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Automated Water Changes - Pumps Plus Gravity


Daniel
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@DavidR was asking in another thread about automated water changes.

My water comes from a well into my utility room where I run it through an reverse osmosis (RO) system. The big pump (red circle) takes the water from the RO system and pumps it through PEX tubing embedded in the concrete slab for our house and pumps the water over and into my large aquarium in the living area.

Water-for-Aquariums-part-1-with-artwork.jpg.c821af0f6484f210322d7efaebee0f62.jpg

The large aquarium has an overflow standpipe that only lets the water get to the top of the aquarium before it goes down the pipe and out to the summer tubbing ponds. This is the automated part of the water change.

The second part is less automated but only uses gravity. Once the water is in the big tank, it is 7 1/2 feet off the ground and will readily flow downhill to the aquariums in the fishroom. The picture below is of doing a water change on the green water tank this morning.

1850367157_WaterforAquariumspart2gravity.thumb.jpg.0aab4f8c6c98a5b0600db73d980339ea.jpg

The floors are concrete so spilling a little water isn't the end of the world. It is nice to not have to use buckets.

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I have something similar to what @Daniel has setup in terms of line in and gravity out.

I have the luxury of having a basement so I set up stuff right underneath my tank.

I stage water in a brute can where i heat it and circulate it with some crushed coral to buffer the Ph. (My water has zero KH)

This stages water that can be pumped into my aquarium via a WiFi outlet that i trigger with a phone app. However, before I do this, I need to adjust two ball vales in my aquarium cabinet to allow water to be directed up into into the tank, and prevent it from dumping direct into the sump.  Basically, the water is forced up the same return lines that the aquarium pump uses.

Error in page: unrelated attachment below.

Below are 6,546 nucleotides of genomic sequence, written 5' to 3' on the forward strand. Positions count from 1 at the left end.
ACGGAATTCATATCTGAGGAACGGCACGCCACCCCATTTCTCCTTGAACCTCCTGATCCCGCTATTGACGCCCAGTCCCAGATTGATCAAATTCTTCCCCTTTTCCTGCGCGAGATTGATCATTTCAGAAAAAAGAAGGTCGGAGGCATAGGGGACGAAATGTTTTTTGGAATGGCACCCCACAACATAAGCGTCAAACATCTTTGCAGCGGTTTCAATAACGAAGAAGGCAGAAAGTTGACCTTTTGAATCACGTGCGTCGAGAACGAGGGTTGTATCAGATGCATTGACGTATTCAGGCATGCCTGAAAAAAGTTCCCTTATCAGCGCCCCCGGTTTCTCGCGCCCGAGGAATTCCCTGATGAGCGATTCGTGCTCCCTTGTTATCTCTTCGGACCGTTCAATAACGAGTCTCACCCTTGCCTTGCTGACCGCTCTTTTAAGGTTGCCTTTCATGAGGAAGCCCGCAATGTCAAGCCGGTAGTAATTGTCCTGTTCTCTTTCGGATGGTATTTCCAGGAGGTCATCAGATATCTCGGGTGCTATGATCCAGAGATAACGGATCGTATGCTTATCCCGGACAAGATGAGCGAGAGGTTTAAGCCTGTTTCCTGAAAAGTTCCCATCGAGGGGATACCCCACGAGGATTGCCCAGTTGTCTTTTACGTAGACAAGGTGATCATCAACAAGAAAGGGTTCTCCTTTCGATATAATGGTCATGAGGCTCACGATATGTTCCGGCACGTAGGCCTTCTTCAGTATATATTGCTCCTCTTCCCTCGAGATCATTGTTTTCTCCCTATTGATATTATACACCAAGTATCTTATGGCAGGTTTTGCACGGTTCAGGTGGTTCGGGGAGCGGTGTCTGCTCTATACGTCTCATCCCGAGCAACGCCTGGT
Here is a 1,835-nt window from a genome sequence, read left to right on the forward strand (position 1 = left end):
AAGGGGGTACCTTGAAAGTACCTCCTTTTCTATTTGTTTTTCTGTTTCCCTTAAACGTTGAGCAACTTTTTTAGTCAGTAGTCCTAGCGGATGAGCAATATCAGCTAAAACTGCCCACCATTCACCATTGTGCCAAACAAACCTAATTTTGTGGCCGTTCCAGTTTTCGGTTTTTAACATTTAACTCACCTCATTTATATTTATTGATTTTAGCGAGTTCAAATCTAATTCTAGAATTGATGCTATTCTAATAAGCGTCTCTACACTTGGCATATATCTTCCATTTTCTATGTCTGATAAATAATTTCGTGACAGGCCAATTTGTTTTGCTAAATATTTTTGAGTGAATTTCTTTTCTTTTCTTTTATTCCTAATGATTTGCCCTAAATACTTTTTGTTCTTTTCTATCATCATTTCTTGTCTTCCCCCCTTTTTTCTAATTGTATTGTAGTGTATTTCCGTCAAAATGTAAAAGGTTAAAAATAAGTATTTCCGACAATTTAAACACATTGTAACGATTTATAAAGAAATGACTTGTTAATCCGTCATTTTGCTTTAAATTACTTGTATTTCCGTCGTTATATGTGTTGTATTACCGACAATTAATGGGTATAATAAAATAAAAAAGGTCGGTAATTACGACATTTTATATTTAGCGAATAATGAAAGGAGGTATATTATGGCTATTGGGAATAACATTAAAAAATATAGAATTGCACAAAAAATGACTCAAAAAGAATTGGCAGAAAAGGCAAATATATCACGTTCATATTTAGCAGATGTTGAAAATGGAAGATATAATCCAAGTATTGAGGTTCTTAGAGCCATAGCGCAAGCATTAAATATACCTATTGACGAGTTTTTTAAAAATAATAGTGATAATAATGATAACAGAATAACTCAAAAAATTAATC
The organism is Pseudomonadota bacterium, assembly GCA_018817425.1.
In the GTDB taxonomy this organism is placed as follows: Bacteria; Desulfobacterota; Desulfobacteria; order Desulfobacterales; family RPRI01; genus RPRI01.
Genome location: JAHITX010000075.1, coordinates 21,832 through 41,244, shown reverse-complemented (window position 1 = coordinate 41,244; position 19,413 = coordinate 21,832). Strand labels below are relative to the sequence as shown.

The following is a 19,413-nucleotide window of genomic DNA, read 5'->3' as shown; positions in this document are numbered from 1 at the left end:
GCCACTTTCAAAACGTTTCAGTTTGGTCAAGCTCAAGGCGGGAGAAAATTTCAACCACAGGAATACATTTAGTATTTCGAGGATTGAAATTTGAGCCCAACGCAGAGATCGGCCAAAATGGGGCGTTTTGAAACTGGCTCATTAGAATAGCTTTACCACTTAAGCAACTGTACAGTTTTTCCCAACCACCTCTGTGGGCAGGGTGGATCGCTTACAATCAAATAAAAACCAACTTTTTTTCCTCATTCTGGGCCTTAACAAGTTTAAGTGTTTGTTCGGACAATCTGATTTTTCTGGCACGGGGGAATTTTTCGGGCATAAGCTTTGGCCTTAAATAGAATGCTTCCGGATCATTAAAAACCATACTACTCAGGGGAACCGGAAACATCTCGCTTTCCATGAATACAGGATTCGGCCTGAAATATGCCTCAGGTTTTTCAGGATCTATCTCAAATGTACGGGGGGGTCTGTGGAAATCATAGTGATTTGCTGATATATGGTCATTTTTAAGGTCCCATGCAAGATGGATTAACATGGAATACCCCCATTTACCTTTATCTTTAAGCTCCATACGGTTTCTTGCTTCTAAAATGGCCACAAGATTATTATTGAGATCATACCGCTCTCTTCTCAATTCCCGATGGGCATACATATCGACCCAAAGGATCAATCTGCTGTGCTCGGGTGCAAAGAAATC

So this is semi-manual. But allows me to change 40 gallons in a few minutes after I turn off the aquarium pump, turn two ball valves and trigger a phone app.

IMG_6105.jpg.de1fd83e7cd0011aca97be4ea2abde50.jpg

My new, fully automated way of doing things is to just use a drip line on a solenoid to always drip a certain amount into the aquarium on a scheduled basis (seen below).

But I still keep that ability to stage water in case I need to do a larger water change.

IMG_6106.jpg.6d075fd845abd55080eb38c4874e78e8.jpg

Below is how this is plumbed into the room, and tank, behind my aquarium.

IMG_6109.jpg.81df87d77b6a96202872bfad43a21811.jpg

Now what happen is when the water is pumped from the basement into the tank, the excess floods and overflows into the sump. But I have a bulkhead in the sump that allows the the excess water to drain down the waste line (this eventually finds its way into a slop sink in my basement).

IMG_6107.jpg.65d7b6b0672a49e284018fa47b2a8e1a.jpg

Below is how I add water now, routinely, via a drip emitter on a  solenoid/timer. This is easier because it's now fully automated, and the extra water I drip in eventually forces some to trickle out of the sump and down the waste line.IMG_6110.jpg.dce07579d81af884dc0e1b72053b2da1.jpg

Is all of this overkill? Totally! 150% overkill. Probably 200%.